From Dior's New Look to the allure of Marilyn, we explore the pivotal moments that defined 1950s fashion...Fashion has always been about change, and the 1950s fashion scene saw more than its share. Post-war, style moved from the salons to the streets as inventions in easy care fabrics and speedier manufacturing systems meant that new silhouettes could be made for the masses. Having the lateshttp://www.marieclaire.co.uk/blogs/549322/1950s-fashion-icons-fifties-style-moments-in-picturest thing was no longer a concept reserved exclusively for the rich and while people hadn't quite reached the street style heyday of the 1960s fashion scene, style was more accessible than ever before.
It was an era like no other for spotting future fashion and beauty icons, too, as newcomers Marilyn Monroe, Brigitte Bardot and Audrey Hepburn were the first to showcase new ideas - from the bikini to the IT bag, to Christian Dior's New Look. The 1950s were, without doubt, one of fashion's favourite decades.
Christian Dior’s New Look
Actually unveiled in 1947, but without doubt the defining silhouette of the decade ahead, Dior's New Look redefined women's wardrobes in the 1950s. His nipped, hourglass shapes heralded a new era of womanliness and after years of fashion oppression and fabric rationing during the Second World War, the lady was back and looking better than ever.
Gentlemen Prefer Blondes launched Miss Marilyn’s career in 1953 and an international sex symbol and style sensation was born. One of the greatest, most recognisable fashion and beauty icons of all time, she defined glamour for a generation when she belted out Diamonds Are A Girl's Best Friend. They really don’t make 'em like this anymore.
Queen Elizabeth II
Over 20 million loyal fashion subjects tuned in to watch the Queen's Coronation back in 1953 and, perhaps more importantly, to see that Norman Hartnell dress. Elizabeth didn't disappoint on the bling factor either, working a gold tassel cape, rich embroidery and 'more is more' jewellery on her big day. All hail our new style Queen.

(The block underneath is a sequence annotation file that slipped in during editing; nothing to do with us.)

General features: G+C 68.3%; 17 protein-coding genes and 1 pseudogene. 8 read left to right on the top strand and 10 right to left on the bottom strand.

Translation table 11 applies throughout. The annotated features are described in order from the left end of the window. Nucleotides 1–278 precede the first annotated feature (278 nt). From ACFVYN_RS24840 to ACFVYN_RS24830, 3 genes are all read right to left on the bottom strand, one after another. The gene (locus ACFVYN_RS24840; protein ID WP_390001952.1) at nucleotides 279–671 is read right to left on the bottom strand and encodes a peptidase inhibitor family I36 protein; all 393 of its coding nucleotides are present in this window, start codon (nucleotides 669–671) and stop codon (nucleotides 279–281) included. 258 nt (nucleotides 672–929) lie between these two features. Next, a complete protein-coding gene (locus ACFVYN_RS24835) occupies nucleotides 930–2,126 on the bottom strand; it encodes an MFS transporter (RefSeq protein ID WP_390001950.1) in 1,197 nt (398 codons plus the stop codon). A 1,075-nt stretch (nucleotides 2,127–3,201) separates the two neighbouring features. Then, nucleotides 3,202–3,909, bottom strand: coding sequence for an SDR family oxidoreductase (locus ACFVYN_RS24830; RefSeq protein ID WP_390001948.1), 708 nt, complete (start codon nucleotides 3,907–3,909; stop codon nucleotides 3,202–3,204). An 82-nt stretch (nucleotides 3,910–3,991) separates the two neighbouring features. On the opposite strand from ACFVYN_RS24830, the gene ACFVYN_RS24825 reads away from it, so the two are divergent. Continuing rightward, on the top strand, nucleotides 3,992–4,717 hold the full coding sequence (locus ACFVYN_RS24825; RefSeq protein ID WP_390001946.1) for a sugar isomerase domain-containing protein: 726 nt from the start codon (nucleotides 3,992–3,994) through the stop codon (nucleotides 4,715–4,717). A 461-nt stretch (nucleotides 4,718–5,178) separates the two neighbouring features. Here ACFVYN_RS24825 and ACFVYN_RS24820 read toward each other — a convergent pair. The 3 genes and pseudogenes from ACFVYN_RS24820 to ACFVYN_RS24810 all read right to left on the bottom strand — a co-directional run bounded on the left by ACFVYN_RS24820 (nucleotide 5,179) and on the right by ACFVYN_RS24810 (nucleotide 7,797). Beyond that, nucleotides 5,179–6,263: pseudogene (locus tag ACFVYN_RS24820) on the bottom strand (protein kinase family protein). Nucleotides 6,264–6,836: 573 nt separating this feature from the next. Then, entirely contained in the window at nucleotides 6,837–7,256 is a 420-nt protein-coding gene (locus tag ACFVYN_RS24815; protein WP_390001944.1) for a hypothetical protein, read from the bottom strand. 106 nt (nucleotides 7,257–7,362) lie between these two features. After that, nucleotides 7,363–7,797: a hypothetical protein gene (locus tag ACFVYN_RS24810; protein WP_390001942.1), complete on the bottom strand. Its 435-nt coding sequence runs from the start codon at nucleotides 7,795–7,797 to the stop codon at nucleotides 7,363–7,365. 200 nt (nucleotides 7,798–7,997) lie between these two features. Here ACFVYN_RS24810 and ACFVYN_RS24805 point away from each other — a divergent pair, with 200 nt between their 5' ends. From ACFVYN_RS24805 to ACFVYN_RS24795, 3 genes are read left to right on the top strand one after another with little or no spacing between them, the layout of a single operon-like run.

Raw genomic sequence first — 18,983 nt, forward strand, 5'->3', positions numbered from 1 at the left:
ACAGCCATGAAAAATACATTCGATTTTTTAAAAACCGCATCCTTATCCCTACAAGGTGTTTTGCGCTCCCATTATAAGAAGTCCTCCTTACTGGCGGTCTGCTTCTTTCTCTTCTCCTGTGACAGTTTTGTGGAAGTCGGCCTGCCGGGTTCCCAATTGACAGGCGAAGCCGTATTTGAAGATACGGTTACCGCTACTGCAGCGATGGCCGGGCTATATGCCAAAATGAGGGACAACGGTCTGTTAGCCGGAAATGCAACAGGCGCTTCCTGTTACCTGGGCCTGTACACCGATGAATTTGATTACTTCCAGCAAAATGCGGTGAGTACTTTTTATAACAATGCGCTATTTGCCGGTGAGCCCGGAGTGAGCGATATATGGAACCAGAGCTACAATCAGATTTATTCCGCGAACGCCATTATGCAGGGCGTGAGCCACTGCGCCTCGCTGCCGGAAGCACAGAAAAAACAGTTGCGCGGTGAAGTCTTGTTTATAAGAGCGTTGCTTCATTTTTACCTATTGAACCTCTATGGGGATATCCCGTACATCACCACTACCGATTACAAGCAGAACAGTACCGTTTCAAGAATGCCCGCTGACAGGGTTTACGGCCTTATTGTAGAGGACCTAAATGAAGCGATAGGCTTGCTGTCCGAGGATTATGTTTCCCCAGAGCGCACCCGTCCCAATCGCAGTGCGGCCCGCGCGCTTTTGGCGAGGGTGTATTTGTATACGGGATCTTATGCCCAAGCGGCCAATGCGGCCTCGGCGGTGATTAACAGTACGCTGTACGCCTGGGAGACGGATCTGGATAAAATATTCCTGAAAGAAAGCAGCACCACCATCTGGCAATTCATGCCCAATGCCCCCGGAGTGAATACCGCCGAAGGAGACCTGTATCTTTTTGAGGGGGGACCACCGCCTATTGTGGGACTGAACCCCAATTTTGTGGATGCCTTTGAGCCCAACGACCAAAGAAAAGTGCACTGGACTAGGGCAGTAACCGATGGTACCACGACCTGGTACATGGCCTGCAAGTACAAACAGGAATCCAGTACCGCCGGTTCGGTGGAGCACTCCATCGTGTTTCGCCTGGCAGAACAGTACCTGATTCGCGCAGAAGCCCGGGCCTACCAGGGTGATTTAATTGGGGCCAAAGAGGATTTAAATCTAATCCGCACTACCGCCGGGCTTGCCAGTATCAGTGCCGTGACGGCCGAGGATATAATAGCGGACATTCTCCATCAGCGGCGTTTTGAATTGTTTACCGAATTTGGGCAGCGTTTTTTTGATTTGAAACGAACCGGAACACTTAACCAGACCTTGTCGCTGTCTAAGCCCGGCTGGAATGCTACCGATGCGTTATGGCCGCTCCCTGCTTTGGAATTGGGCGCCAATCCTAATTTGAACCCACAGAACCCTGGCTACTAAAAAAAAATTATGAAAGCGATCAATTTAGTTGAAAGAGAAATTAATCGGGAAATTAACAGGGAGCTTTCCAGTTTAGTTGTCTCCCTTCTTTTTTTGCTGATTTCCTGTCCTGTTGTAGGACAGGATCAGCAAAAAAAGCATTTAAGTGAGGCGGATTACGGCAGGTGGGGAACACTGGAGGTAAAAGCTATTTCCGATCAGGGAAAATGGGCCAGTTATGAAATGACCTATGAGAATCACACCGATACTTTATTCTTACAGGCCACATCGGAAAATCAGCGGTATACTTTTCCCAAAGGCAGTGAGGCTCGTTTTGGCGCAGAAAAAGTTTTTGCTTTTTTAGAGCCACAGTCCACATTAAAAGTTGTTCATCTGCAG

Both on and off screen actress Grace Kelly's outfits were some of the most talked about (and copied) of the decade, but her wedding to Prince Rainer III of Monaco in 1956 called for a bigger and better dress than any she'd worn before. Still cited as one of the most memorable, elegant wedding dresses of all time, her Helen Rose gown even went on to inspire a future royal bride-to-be - Kate Middleton. Now that's what you call timeless appeal.
Alfred Hitchcock And Edith Head
The legendary director and his go-to Hollywood costume designer were a formidable team, giving us some of the greatest on-screen fashion moments ever - sometimes completely by chance. A Hitchcock heroine was nothing without her accessories, as Grace Kelly proved over and over again in To Catch A Thief (1955), even giving us the first ever IT bag. Hitchcock and Head increased the costume budget to allow Grace's character Francie to carry an Hermes bag and a few years later, the style was renamed the Kelly in her honour.